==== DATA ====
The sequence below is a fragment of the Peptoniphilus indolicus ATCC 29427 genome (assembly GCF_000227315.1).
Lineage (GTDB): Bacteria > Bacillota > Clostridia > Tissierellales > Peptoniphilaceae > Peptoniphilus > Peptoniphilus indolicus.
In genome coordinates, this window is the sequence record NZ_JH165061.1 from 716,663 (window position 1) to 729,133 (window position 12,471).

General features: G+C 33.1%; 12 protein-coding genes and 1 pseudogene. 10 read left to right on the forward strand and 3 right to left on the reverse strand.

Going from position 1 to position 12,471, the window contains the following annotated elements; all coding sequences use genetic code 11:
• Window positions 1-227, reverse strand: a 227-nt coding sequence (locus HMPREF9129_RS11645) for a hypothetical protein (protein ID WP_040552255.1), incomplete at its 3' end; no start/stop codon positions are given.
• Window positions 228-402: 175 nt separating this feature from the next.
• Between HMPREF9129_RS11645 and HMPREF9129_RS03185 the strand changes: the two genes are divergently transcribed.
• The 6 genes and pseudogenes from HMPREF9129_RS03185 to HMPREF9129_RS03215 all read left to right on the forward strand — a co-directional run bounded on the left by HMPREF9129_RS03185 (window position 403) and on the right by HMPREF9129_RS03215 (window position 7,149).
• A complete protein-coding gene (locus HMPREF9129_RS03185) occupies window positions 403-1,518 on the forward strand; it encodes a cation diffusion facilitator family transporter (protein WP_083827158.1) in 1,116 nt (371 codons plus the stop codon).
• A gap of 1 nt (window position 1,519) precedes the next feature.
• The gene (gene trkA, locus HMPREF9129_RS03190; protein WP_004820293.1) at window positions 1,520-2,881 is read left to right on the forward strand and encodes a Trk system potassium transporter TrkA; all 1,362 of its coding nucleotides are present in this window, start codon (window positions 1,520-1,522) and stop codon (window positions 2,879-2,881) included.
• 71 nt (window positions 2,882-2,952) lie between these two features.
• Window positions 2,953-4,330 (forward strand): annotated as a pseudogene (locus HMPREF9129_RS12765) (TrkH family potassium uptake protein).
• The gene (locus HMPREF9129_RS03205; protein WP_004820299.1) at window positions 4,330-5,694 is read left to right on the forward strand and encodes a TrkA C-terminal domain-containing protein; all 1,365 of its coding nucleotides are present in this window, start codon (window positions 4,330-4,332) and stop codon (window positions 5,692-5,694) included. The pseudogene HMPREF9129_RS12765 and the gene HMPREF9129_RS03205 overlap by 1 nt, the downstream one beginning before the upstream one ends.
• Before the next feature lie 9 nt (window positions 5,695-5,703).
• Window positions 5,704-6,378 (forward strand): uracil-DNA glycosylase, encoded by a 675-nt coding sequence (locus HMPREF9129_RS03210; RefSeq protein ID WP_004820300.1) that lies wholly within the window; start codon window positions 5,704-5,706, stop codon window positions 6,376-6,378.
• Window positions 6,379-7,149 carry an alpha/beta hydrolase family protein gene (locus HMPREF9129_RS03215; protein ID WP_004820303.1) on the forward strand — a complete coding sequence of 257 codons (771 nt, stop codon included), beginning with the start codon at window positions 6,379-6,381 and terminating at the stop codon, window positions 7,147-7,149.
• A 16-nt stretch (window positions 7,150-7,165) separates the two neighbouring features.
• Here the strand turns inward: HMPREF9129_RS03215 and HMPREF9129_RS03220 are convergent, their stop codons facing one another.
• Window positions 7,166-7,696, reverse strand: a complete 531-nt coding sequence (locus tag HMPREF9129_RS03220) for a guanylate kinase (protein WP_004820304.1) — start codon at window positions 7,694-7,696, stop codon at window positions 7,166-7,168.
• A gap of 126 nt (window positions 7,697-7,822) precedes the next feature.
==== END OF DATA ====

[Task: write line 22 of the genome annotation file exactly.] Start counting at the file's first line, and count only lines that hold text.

• A gap of 126 nt (window positions 7,697-7,822) precedes the next feature.